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The Conduct of Saints

3.3 of 5 stars 3.30  ·  rating details  ·  20 ratings  ·  8 reviews
The Conduct of Saints is a battleground on which power, God, sex, and the Devil collide in the impoverished city of Rome during May and June of 1945. The German occupation of the Eternal City has ended, the war in Europe is over, the Bomb has yet to fall on Japan, and Rome is under the jurisdiction of the victors - the American, British, and French Allied Control Commissio ...more
Hardcover, 264 pages
Published May 2013 by The Permanent Press
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Redemption is hard to achieve and sometimes even harder to understand, as Christopher Davis makes clear in this novel of post-world-war-II Italy and Vatican promise. Can a murderer be redeemed by seeing a vision of his victim forgiving him? Is there hope for a man who’s caused the deaths of too many to remember their faces? Can faith redeem, and can it be rushed into existence before a court condemns? And finally, will a drunken priest redeem himself by saving a prisoner’s life, or by condemning ...more

"He had done his duty and been correct in doing so, but he had been wrong in taking on the duty."

This comment, from one character's self-examination, fully sums up this book. It is the one line most memorable to me. Well before I reached the mid-point of this book, I had the uneasy feeling that I had when I watched Burt Lancaster's character of Dr. Ernst Janning in the movie "Judgement At Nuremberg" - that between black and white there can be many shades of gray.

Brendan Doh
There are so many books floating around out there that the odds of catching a good one off a quick browse of the library's shelves are not all that great. Having a range of interests helps, casting your line over and over again helps, but luck is still involved. Once in a while a great one might jump into your hand. And thus end the fishing metaphors, except to say The Conduct of Saints was a real catch.

This is Vatican skullduggery, but unlike Andrew Greeley's potboilers, Morris West's attempts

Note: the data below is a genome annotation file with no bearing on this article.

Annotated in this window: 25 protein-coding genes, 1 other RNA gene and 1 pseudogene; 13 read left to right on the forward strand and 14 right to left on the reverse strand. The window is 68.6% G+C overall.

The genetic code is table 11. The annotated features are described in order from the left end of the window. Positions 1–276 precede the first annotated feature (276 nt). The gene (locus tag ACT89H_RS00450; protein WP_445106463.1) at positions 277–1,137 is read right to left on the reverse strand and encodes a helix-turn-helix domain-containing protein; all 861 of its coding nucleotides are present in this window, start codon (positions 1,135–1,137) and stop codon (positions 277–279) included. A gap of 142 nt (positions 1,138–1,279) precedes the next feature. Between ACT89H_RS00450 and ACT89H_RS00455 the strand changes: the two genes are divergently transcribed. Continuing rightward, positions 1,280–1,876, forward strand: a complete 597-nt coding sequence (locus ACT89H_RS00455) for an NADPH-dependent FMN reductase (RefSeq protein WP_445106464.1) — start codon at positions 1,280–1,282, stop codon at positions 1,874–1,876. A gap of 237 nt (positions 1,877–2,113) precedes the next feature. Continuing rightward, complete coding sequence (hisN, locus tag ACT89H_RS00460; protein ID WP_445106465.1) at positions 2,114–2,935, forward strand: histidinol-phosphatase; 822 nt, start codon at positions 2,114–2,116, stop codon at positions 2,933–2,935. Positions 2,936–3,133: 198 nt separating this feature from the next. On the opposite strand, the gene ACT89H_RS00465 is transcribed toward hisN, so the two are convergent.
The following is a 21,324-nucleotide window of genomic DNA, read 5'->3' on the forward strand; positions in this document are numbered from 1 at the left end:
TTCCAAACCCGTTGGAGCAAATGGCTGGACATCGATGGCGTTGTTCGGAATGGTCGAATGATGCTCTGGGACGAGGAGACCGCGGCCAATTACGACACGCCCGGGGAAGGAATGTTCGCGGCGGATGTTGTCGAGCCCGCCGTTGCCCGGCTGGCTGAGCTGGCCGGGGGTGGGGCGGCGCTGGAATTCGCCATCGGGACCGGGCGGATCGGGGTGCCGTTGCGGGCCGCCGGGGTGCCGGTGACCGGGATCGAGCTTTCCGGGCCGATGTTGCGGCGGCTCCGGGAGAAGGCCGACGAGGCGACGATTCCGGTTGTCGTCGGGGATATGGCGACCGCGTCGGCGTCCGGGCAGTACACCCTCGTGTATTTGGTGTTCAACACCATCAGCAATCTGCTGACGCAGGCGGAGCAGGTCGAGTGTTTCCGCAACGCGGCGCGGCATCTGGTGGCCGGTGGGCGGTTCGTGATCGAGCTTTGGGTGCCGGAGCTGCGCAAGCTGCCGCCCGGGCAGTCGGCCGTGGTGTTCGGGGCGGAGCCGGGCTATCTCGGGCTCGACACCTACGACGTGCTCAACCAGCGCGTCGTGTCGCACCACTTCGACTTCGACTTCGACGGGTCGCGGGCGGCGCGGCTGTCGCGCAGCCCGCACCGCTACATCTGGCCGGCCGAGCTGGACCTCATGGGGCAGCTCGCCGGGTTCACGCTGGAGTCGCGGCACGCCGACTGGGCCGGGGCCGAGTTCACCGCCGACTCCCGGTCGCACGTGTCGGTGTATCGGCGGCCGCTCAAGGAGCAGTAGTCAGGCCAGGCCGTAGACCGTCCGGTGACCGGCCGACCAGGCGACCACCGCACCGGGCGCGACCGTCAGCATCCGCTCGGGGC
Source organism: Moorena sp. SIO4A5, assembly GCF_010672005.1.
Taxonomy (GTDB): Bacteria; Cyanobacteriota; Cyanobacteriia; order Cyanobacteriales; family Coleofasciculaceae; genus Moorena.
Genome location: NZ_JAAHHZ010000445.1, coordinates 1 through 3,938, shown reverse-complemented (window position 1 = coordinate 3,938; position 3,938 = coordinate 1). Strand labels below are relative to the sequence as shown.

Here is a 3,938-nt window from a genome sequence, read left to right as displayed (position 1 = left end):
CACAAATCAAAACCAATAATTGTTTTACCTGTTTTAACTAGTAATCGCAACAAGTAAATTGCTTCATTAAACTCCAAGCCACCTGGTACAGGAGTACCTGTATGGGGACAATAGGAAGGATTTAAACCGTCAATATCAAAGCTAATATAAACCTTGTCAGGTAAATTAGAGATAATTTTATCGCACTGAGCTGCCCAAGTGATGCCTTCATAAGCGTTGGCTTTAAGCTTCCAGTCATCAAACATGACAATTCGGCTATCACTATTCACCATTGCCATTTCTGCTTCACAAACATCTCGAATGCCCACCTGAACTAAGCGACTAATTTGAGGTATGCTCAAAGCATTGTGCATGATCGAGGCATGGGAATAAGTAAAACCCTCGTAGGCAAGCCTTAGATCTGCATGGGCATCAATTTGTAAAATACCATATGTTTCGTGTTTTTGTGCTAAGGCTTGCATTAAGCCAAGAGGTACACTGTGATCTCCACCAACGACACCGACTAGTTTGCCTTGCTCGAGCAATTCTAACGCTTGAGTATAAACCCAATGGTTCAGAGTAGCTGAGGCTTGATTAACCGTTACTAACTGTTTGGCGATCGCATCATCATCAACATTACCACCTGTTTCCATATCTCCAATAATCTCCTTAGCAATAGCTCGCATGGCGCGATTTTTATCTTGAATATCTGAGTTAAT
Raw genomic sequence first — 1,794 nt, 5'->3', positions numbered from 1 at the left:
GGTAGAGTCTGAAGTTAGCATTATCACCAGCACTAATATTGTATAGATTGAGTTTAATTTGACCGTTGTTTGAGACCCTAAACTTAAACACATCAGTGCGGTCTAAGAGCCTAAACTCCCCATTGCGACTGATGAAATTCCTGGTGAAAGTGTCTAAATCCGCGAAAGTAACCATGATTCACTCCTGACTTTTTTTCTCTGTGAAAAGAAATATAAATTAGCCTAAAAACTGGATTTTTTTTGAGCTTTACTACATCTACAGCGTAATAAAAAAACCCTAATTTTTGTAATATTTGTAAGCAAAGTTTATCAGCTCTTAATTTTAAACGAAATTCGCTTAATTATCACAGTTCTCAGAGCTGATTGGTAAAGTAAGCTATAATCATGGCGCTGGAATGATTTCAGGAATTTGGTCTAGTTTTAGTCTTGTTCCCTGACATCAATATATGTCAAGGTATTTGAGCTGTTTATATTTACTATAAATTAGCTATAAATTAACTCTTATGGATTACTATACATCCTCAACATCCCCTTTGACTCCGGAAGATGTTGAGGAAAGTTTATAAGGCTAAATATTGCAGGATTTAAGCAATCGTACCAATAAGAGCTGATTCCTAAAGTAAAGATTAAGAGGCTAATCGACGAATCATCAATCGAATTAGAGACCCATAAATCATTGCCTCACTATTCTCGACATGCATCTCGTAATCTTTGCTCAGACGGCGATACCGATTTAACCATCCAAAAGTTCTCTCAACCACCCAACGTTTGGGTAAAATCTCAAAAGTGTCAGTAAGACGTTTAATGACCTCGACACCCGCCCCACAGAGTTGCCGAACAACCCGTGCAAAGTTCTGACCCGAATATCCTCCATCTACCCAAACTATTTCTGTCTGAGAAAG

Christopher Davis created a memorable character in Rev. Brendan Doherty, a man so flawed and conflicted he wasn't all that likeable. It takes talent to create a character like that! Brendan Doherty's "conduct", decidedly un-priestly, was punctuated with drinking, smoking, more drinking, eating poorly, looking slovenly, sick, and overweight, riding a bicycle around Rome, and drinking, all the while conducting investigations and interrogations on behalf of The Vatican, even holding personal audien ...more
A well researched novel that provides a fascinating insight into maelstrom of liberated Rome in May/June 1945. Mixing actual and fictional characters the main focus is on troubled, disillusioned Vatican prelate Father Brendan who flounders in seeking redemption for his ineffectiveness during the German occupation. He is a flawed but likeable character in a duplicitious and cynical world. An intelligent and engrossing work of historical fiction.
A historical thriller! This one is a fantastic read for those who like to delve into the intricacies of what occurred in WWII. Auschwitz can NEVER be forgotten. This novel takes the reader back in time.. to fully explore the life of one man.. who now must deal with what he did.. and did NOT do. So many do not realize.. tyrants gain major power.. when the public does NOT speak up. Ultimately, it is up to each and every one of us.. to make sure that this NEVER happens again. A good read that I'd h ...more
Takes place at the end of World War II in Rome. The German occupation of the city has ended and war is still going on with Japan. A historical fiction mixed along with real historical people and facts. The main character Brendan Doherty, an American priest, is a complex character fighting his own inner demons. At the same time he has taken on two causes, one he believes in and one he feels he just needs to do in order to bring out the truth. A good balance between a war time story and the inner ...more
Being set in a time that is just after the end of World War II is what drew me to the book. There was a good mix between the war time story and catholic church parts. Overall I enjoyed the book and would recommend it to those who like to read stories about WWII or the inner workings of the catholic church that has a level of reality to it that makes it closer to the truth than not.
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Christopher Davis was born in Philadelphia, PA, in 1928 and raised there. He was educated at public schools; at the Colorado Springs Fine Arts Institute; at the Art Students League in New York; at the Barnes Art Foundation in Philadelphia; at the Academy of Fine Arts in Rome; and at the University of Pennsylvania (junior year Phi Beta Kappa, BA degree).

His father was the Philadelphia labor lawyer
More about Christopher Davis...
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